Employee reviews. Those go right up there on the annual list of fun things to do just under getting your teeth cleaned and right above going to visit your in-laws. As a non-confrontational person, just the thought of giving someone negative feedback makes me want to hide under the table. Unfortunately, employee reviews are necessary not only to keep your staff running like a well-oiled machine, but also to cover your back if and when you need to fire a less than stellar worker.
Before you start your reviews, let your employees know exactly what is expected of them (goal setting), how they will be evaluated (measurable achievements), and what the penalties are for unacceptable behaviors (three strikes and you’re out). This should all be in your employee handbook and should be reviewed with your employee when they are hired. Have them sign the document acknowledging that they have read and understand what is required of them and that they agree to the terms.
Worried about time and pressure of the big annual or quarterly reviews? Consider doing mini-reviews at weekly meetings. “Regular performance reviews within my weekly check-in meetings make the process of improving more iterative, easier and less stressful than a ‘quarterly review’ that looms in the background and causes stress for both me and the employee,” states David Greenberg, CEO and founder of Updater, a company that helps individuals easily update contact information with service providers when they move.
Now let’s get to some specifics. Plan about 30 minutes for the meeting, avoid Fridays because if the meeting doesn’t go well you’ll have the weekend to dwell on it and you can’t address the issue right away. You should also schedule it mid-morning which gives you and your employee enough time to settle in and be fresh without worrying over the impending discussion.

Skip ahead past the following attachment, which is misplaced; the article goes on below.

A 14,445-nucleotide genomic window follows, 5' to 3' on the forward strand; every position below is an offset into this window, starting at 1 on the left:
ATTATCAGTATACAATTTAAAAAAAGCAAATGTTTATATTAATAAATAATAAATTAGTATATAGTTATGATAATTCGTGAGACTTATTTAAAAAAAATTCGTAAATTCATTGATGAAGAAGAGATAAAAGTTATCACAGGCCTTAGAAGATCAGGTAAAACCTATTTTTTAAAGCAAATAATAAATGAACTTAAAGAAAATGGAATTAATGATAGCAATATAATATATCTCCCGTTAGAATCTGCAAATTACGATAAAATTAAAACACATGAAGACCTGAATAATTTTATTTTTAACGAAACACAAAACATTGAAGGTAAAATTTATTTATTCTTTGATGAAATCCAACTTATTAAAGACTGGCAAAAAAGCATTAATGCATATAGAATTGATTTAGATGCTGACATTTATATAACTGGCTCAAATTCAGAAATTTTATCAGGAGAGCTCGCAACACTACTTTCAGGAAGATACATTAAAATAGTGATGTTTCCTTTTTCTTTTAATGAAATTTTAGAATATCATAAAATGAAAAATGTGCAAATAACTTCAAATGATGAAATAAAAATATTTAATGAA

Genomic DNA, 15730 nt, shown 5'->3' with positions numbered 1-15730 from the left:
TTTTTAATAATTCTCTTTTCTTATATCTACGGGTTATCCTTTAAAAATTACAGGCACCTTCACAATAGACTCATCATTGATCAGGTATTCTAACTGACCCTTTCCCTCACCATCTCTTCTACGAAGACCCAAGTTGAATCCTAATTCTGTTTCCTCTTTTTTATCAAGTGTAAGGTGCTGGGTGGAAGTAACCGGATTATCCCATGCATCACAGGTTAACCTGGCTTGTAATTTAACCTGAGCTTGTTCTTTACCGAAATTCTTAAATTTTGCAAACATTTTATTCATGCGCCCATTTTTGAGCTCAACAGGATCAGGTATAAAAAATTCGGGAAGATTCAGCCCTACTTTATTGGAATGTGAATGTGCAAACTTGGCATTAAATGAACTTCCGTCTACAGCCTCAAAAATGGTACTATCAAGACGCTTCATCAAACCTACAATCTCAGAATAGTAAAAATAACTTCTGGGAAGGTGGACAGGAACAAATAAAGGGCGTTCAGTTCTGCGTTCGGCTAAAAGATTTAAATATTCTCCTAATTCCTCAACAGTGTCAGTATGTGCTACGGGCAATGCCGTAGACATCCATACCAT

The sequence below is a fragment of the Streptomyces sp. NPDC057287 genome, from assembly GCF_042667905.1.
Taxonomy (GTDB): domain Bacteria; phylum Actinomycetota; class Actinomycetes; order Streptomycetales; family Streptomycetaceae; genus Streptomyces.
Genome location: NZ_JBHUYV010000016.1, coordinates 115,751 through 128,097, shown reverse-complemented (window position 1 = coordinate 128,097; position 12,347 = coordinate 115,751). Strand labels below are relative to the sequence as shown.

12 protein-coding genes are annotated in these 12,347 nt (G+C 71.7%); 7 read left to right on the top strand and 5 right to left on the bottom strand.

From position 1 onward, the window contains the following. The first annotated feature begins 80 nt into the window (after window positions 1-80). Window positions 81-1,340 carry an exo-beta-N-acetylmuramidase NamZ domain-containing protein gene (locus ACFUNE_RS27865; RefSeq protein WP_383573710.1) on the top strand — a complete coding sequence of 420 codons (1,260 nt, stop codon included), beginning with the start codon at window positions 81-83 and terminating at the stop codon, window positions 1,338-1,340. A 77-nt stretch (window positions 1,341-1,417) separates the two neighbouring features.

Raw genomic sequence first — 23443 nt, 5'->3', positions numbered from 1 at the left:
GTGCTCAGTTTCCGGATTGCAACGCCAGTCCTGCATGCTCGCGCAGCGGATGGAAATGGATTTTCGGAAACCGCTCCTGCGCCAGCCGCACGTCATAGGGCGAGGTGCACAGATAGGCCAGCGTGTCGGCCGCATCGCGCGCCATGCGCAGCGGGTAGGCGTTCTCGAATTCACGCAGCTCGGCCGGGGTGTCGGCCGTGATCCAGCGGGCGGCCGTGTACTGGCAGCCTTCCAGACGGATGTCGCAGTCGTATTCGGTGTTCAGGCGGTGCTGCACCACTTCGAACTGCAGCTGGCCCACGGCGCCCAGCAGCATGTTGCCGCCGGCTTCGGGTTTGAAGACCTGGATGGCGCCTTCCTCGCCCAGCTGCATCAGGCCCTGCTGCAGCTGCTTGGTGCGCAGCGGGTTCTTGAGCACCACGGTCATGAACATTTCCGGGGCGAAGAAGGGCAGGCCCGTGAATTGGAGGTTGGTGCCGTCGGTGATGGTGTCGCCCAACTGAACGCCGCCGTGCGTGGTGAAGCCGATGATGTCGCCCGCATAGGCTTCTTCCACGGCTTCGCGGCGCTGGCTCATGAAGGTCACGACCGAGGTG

For the meeting itself, plan on creating an agenda that touches on the following issues:
- Discuss the employee job description and factors that measure performance as specified in the employee handbook.
- Ask “How well do you think you are performing on the job?” This can set the tone for the interview and gives you insight as to what the employee is thinking and how you may want to approach other items on your agenda.
- What have you as the employer observed, both good and bad, and site specific examples that are dated in the employee’s file. Documenting activities certainly comes in handy when you need factual examples to support your reason for firing an employee or promoting one over the other.
- If you are correcting an employee’s actions or behavior, explain how to do the job the proper way and schedule a follow up meeting in the near future to re-evaluate the issue at hand.
- For both good and bad evaluations, discuss the cause and effect of your employee’s actions. “Customers have said that you have gone out of your way to find this product and if you keep going the extra mile, I would love to see you as a manager in the next six months,” or “If you continue to arrive late to work you’ll unfortunately be put on probation.”
Finally, make it a two way discussion. The goal of evaluations is to create a healthy company and showing that you care about your employees and their opinions can promote loyalty and unity. However, if you have an unruly employee or one that you are having difficulties with, contact an employment lawyer to help guide you through the law to protect you and your company. It is better to ensure that you have gone through all of the right channels through creating a strong paper trail than firing an employee and dealing with a lawsuit in the aftermath.